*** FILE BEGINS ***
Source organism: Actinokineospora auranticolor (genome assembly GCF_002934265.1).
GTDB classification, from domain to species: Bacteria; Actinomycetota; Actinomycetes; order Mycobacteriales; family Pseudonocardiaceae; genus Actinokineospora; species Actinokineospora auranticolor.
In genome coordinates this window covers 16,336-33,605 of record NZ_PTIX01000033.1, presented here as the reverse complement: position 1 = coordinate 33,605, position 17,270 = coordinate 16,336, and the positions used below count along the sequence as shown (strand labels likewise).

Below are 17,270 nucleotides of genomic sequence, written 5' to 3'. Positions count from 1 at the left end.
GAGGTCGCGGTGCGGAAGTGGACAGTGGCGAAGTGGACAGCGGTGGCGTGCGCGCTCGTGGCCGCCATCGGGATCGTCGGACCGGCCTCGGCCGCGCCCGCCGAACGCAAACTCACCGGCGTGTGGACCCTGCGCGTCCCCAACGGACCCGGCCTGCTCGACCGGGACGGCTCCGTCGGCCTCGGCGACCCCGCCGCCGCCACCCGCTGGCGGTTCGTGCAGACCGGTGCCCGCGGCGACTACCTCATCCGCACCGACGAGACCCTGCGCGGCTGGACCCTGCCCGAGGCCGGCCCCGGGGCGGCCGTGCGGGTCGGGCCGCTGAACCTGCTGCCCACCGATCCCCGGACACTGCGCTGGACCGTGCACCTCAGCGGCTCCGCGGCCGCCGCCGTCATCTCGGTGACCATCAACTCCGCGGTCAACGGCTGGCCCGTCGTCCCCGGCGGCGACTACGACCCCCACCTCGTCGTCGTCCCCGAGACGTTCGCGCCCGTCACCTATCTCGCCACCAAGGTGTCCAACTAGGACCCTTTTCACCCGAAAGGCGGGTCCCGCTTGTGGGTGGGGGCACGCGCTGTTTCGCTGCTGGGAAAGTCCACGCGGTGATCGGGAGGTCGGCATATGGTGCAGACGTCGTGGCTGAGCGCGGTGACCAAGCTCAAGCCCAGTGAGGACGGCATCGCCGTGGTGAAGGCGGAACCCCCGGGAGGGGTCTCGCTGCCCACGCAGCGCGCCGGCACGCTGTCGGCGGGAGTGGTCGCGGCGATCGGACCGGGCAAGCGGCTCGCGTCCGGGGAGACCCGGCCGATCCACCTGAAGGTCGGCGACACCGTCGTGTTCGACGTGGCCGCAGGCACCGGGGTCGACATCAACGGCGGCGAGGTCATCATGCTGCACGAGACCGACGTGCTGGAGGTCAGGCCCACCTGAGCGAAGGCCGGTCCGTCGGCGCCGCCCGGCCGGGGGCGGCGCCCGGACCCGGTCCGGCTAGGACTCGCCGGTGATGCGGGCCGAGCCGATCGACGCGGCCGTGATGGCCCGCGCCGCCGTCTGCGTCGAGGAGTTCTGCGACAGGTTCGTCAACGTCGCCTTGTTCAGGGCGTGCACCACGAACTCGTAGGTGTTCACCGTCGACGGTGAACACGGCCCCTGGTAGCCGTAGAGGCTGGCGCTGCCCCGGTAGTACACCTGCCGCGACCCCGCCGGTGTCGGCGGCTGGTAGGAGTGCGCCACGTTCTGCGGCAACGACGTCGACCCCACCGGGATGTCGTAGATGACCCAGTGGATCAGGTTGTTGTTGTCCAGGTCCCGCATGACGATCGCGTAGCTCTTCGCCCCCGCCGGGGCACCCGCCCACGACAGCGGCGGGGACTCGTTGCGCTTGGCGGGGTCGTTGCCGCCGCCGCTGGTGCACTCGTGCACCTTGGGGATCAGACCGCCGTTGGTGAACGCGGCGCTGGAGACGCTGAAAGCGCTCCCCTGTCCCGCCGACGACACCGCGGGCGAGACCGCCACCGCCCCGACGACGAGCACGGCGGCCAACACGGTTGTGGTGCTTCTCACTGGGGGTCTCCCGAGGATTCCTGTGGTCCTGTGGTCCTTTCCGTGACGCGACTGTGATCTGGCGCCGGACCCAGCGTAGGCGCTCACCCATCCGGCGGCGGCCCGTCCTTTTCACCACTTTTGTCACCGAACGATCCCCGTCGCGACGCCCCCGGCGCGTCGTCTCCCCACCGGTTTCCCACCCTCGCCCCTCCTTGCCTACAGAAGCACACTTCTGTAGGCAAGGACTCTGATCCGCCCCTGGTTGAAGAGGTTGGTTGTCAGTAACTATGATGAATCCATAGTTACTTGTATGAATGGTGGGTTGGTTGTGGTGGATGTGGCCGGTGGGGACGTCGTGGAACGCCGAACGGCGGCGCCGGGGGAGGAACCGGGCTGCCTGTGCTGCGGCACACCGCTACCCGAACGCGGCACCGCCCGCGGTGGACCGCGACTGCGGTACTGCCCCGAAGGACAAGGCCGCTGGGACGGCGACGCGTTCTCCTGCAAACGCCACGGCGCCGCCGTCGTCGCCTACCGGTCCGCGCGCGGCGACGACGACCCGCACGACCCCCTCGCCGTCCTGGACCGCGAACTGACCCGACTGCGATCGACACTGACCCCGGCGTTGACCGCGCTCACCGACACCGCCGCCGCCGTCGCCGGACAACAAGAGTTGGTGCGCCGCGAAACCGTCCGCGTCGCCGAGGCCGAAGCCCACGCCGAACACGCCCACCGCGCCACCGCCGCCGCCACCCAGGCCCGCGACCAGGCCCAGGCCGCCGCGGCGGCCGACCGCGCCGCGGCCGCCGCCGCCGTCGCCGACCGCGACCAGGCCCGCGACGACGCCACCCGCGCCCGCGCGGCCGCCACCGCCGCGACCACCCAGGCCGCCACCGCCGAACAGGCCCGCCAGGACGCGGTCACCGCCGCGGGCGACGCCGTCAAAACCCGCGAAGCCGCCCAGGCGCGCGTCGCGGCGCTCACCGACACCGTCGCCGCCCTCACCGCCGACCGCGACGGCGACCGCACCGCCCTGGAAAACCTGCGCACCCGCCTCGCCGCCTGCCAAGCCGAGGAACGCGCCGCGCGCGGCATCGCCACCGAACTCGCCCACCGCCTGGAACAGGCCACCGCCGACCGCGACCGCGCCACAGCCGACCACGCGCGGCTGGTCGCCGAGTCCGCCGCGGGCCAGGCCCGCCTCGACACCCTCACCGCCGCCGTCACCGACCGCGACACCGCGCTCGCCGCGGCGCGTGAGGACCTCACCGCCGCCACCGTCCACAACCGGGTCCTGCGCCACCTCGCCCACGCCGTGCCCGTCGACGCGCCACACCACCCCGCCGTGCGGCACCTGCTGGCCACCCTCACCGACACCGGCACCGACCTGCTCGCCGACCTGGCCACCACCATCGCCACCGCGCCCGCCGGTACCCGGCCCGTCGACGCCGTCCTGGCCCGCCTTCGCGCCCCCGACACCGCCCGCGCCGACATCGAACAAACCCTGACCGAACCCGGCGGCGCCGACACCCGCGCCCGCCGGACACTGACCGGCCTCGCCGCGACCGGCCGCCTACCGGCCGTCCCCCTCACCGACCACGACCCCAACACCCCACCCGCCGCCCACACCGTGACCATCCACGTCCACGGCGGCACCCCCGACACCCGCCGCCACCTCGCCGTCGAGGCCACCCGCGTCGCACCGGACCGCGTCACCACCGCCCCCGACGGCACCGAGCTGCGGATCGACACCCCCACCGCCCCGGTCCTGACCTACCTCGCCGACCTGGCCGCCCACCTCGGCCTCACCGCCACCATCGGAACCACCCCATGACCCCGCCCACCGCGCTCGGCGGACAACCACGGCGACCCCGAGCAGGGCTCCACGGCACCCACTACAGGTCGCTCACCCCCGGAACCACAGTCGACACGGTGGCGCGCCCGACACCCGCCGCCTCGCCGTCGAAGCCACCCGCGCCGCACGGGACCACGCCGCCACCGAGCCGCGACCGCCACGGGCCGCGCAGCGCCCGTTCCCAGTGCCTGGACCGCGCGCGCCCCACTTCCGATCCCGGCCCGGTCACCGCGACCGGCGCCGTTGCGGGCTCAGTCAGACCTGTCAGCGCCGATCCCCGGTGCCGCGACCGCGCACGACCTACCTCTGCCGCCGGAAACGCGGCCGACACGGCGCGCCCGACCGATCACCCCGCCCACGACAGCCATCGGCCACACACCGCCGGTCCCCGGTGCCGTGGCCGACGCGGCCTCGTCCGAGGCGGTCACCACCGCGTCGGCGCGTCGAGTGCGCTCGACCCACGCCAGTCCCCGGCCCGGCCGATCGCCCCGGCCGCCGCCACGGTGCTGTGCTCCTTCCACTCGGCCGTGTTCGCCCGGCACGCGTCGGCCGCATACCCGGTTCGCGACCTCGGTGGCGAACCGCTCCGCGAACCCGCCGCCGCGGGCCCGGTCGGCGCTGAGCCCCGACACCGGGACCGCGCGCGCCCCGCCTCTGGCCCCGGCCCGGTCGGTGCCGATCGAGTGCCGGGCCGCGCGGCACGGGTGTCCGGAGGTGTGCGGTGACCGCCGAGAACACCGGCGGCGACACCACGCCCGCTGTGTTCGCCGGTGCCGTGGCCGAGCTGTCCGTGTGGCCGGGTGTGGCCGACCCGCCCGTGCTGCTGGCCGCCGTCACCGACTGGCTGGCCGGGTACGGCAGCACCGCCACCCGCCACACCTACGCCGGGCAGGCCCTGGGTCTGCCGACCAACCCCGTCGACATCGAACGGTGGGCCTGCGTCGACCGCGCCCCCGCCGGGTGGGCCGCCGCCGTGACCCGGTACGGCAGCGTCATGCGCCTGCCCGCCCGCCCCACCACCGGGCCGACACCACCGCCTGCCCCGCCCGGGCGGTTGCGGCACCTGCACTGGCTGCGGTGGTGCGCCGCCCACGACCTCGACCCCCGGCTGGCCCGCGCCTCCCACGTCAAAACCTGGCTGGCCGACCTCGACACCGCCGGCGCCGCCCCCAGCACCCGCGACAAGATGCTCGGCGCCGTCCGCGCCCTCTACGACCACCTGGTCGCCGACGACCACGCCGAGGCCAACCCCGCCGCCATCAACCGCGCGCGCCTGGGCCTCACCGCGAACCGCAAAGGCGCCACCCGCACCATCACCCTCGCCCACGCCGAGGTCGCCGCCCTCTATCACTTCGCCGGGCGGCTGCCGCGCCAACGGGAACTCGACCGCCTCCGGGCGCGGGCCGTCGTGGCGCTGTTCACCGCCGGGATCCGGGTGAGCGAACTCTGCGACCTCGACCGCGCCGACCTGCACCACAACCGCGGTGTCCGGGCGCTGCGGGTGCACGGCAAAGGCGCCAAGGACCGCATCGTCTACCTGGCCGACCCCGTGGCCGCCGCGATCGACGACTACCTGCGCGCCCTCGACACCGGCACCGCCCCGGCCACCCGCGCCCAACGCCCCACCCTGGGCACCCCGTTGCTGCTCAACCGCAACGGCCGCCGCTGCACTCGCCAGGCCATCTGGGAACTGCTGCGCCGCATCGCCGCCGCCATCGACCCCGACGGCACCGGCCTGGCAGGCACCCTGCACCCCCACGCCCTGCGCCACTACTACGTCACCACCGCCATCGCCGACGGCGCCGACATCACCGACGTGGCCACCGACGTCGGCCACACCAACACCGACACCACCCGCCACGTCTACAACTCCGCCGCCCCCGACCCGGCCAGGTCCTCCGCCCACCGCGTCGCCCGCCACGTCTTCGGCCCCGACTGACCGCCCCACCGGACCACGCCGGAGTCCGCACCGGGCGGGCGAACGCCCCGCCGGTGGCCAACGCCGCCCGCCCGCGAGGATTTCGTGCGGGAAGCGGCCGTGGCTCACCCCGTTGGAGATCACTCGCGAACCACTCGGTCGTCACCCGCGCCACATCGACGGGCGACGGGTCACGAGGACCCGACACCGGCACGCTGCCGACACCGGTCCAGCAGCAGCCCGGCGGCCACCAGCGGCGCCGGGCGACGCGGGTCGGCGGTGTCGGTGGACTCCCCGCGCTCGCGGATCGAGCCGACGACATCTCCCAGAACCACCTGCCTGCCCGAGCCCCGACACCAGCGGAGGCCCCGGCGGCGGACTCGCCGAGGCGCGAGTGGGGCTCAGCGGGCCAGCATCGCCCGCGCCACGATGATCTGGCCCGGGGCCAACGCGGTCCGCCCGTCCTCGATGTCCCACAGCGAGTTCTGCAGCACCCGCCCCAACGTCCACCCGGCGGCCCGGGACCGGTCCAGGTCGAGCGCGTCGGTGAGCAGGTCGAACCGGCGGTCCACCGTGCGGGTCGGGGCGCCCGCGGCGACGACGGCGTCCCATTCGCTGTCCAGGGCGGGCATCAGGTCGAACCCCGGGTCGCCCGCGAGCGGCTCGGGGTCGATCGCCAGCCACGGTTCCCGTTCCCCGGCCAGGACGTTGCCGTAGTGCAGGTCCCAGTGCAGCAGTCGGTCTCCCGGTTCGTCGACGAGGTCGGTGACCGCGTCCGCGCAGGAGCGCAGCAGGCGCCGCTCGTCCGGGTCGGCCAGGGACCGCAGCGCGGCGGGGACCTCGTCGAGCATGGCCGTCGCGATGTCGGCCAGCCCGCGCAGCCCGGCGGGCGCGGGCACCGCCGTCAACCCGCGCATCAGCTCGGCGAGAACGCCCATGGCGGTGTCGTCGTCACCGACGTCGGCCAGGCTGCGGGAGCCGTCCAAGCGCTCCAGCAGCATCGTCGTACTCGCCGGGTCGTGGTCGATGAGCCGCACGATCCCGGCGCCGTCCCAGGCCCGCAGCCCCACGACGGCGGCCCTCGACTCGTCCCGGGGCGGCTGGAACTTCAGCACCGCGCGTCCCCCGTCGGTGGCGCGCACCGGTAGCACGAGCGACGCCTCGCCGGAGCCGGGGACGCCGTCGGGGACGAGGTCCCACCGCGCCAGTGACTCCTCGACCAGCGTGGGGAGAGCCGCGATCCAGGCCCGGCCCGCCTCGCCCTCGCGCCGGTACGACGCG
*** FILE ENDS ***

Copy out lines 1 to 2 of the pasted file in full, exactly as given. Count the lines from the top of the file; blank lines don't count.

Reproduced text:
Source organism: Actinokineospora auranticolor (genome assembly GCF_002934265.1).
GTDB classification, from domain to species: Bacteria; Actinomycetota; Actinomycetes; order Mycobacteriales; family Pseudonocardiaceae; genus Actinokineospora; species Actinokineospora auranticolor.